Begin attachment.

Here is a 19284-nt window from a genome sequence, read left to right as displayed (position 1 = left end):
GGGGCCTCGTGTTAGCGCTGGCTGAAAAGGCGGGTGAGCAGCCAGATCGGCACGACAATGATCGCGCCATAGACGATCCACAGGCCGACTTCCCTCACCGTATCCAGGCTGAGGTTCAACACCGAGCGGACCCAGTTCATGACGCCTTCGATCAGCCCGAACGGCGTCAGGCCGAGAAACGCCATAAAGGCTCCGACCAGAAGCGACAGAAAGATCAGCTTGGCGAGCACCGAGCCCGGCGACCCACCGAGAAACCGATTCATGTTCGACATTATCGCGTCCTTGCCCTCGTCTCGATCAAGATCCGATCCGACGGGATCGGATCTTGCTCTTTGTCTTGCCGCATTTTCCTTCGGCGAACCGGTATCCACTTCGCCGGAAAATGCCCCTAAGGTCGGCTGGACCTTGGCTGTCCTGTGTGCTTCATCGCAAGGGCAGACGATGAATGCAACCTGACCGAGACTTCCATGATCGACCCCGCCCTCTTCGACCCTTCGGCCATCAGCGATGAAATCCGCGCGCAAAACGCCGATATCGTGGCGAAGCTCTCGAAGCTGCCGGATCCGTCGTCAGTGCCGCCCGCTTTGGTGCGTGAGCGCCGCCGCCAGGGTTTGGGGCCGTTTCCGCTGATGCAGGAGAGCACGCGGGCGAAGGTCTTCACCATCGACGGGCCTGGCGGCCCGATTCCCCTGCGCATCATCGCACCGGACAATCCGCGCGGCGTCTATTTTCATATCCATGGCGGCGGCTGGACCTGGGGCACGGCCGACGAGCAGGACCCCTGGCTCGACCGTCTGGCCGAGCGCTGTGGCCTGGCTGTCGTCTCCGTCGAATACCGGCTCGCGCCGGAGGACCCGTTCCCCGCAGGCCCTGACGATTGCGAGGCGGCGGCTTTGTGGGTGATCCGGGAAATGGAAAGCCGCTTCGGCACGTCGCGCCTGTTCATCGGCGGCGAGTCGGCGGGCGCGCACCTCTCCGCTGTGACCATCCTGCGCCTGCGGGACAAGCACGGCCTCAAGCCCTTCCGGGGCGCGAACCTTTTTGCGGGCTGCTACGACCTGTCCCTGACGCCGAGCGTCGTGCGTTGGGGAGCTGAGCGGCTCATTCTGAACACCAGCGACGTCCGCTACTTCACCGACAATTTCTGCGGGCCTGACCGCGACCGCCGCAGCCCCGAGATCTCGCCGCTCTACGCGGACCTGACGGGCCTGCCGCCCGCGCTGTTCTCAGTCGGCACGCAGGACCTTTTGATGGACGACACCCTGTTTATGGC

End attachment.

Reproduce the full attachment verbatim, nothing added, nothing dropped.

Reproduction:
Here is a 19284-nt window from a genome sequence, read left to right as displayed (position 1 = left end):
GGGGCCTCGTGTTAGCGCTGGCTGAAAAGGCGGGTGAGCAGCCAGATCGGCACGACAATGATCGCGCCATAGACGATCCACAGGCCGACTTCCCTCACCGTATCCAGGCTGAGGTTCAACACCGAGCGGACCCAGTTCATGACGCCTTCGATCAGCCCGAACGGCGTCAGGCCGAGAAACGCCATAAAGGCTCCGACCAGAAGCGACAGAAAGATCAGCTTGGCGAGCACCGAGCCCGGCGACCCACCGAGAAACCGATTCATGTTCGACATTATCGCGTCCTTGCCCTCGTCTCGATCAAGATCCGATCCGACGGGATCGGATCTTGCTCTTTGTCTTGCCGCATTTTCCTTCGGCGAACCGGTATCCACTTCGCCGGAAAATGCCCCTAAGGTCGGCTGGACCTTGGCTGTCCTGTGTGCTTCATCGCAAGGGCAGACGATGAATGCAACCTGACCGAGACTTCCATGATCGACCCCGCCCTCTTCGACCCTTCGGCCATCAGCGATGAAATCCGCGCGCAAAACGCCGATATCGTGGCGAAGCTCTCGAAGCTGCCGGATCCGTCGTCAGTGCCGCCCGCTTTGGTGCGTGAGCGCCGCCGCCAGGGTTTGGGGCCGTTTCCGCTGATGCAGGAGAGCACGCGGGCGAAGGTCTTCACCATCGACGGGCCTGGCGGCCCGATTCCCCTGCGCATCATCGCACCGGACAATCCGCGCGGCGTCTATTTTCATATCCATGGCGGCGGCTGGACCTGGGGCACGGCCGACGAGCAGGACCCCTGGCTCGACCGTCTGGCCGAGCGCTGTGGCCTGGCTGTCGTCTCCGTCGAATACCGGCTCGCGCCGGAGGACCCGTTCCCCGCAGGCCCTGACGATTGCGAGGCGGCGGCTTTGTGGGTGATCCGGGAAATGGAAAGCCGCTTCGGCACGTCGCGCCTGTTCATCGGCGGCGAGTCGGCGGGCGCGCACCTCTCCGCTGTGACCATCCTGCGCCTGCGGGACAAGCACGGCCTCAAGCCCTTCCGGGGCGCGAACCTTTTTGCGGGCTGCTACGACCTGTCCCTGACGCCGAGCGTCGTGCGTTGGGGAGCTGAGCGGCTCATTCTGAACACCAGCGACGTCCGCTACTTCACCGACAATTTCTGCGGGCCTGACCGCGACCGCCGCAGCCCCGAGATCTCGCCGCTCTACGCGGACCTGACGGGCCTGCCGCCCGCGCTGTTCTCAGTCGGCACGCAGGACCTTTTGATGGACGACACCCTGTTTATGGC